As a liturgist working under an eight-man clergy team, I see both sides of this reality routinely. There have been many times in which a priest is being casual and lighthearted one moment and stoic the next. When discussing logistics or community life, jokes are frequent. When preaching from the ambo or explaining the Sacraments, the tone becomes loftier and more serious. Some of the priests I would consider the most simple and unintelligent have given the most profound homilies. Behind the unassuming personality and need for assistance lies an icon screen in an office, or a frequent habit of Adoration. The priests with whom I work are fragile and human, but they are blessed with grace and authority. In the less serious moments, the fragility is front and center. In the context of priestly duties, the sanctity is showcased.

Priests are men like the rest of us, struggling to maintain a life of prayer and sacrifice. Each of them has his own quirks and imperfections, and each is uniquely challenged by different aspects of parish life. Yet, while parish priests are human, they have been changed by God in their very being. They are priests after the order of Melchizedek, and nothing can take that character away from them. Their souls have been marked.

It is important to remember these things about our parish priests. When a complete picture of the priesthood informs our actions, we begin to treat these men differently. Knowing the authority and power of the priest, we address him as “father” and make every effort to avoid insulting the Lord whom he represents. Knowing the humanity and fragility of the priest, we are unafraid to converse with him as a companion on the road to heaven. We recognize that at times he will need our help and that at all times he needs our prayers.

With these things in mind, let us give thanks for our parish priests: human, yet acting in the person of the divine. Saint John Vianney, pray for our parish priests.

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David is the Associate Director of Liturgy for a group of parishes in Pittsburgh, Pennsylvania. When he is not spending time with his wife and infant daughter, he is writing on philosophy and theology for various online publications. You can find some of these in Crisis Magazine and the Imaginative Conservative, and you can contact him at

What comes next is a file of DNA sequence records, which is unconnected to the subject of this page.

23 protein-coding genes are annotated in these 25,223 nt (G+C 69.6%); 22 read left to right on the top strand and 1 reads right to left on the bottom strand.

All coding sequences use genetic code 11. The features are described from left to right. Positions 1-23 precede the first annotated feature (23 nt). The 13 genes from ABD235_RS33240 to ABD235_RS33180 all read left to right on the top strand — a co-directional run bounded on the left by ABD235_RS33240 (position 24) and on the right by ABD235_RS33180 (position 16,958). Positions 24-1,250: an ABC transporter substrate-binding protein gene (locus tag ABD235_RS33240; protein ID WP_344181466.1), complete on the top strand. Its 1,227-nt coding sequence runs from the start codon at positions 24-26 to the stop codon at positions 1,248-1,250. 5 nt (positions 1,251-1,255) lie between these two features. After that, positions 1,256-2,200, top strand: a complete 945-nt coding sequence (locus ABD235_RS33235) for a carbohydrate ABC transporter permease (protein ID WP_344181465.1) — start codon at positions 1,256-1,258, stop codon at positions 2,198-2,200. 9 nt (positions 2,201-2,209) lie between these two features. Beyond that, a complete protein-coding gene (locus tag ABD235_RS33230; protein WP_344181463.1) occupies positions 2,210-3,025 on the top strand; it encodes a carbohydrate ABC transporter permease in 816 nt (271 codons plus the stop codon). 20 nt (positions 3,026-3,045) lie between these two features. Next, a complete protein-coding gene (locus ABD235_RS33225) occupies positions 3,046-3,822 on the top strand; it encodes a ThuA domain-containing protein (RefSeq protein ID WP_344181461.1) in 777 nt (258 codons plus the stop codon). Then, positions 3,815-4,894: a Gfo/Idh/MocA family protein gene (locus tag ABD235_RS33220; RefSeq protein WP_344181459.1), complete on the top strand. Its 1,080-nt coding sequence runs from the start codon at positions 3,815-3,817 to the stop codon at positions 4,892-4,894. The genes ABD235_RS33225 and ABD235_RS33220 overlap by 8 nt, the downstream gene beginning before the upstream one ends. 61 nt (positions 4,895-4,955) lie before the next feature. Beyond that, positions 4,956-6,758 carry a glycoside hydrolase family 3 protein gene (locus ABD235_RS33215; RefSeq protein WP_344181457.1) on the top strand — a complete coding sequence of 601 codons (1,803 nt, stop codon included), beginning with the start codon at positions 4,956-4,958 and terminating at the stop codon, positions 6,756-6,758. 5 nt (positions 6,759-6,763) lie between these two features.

Trust in the Power of Christ

This is my all-time favorite passage in scripture. Firstly, we see Jesus go off by himself to pray. As if preparing for the opening night of a play or an amazing feat of strength, Jesus goes off by himself to focus on the miracle he is about to perform, and more importantly, the message he is going to send.

Secondly, you can almost feel the fear in the hearts of the disciples. The boat being tossed by the waves, their minds knowing from their trade how quickly the sea can turn from a friend to a foe. A single second is the difference between life and death. Jesus allows them to stay in the boat until they mistake him for a ghost and he immediately shows to them who he is. The disciples realize how much they need the Lord, and immediately he shows himself to them.

Thirdly, he shows them how they can trust. Trust in the power and might of God. Trust in his promises. Trust in his love. Trust in his mercy. So Jesus prays, helps the disciples see their need for God, and then fulfills this need through his miracle of walking on the water and calming the storm.

The question is how do we respond? The disciples responded in three ways. There were those who remained scared and stayed in the boat. Fear overcame them and they did not trust. There was Peter who walked out on the water towards Jesus. His eyes fully fixed on Christ and his promises. And then finally there is Peter as he sinks, getting distracted by the waves that crashed about around him and losing focus on the Lord.

Which one are we? Are we afraid? Are we walking and trusting? Or are we starting to sink? The answer to wherever we are at right now in our lives is what Jesus taught us. Pray, realize our need for God, and then allow the Lord to perform wondrous miracles in our lives. May we be honest with ourselves about where we are and strive to trust, even when the waves crash. God Bless!

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Tommy Shultz is Director of Evangelization for the North Allegan Catholic Collaborative and the founder of Rodzinka Ministries. In these roles, he is committed to bringing all those he meets into a deeper relationship with Christ. Tommy has a heart and a flair for inspiring people to live their faith every day. He has worked in various youth ministry, adult ministry, and diocesan roles. He has been a featured speaker at retreats and events across the country. His mission and drive have been especially inspired by St. John Paul II’s teachings. Tommy is blessed to be able to learn from the numerous parishes he visits and pass that experience on in his presentations. With a degree in Theology from Franciscan University, Tommy hopes to use his knowledge to help all people understand the beauty of The Faith.

He Answers All Our Needs

When was the last time you felt like you were on your own? Where it felt as though it was all up to you? Perhaps you felt discouraged or alone facing a certain challenge. I for one have a habit of worrying that makes trusting God a constant choice I have to choose again and again. I have to give up the reins and remember that He answers all my needs.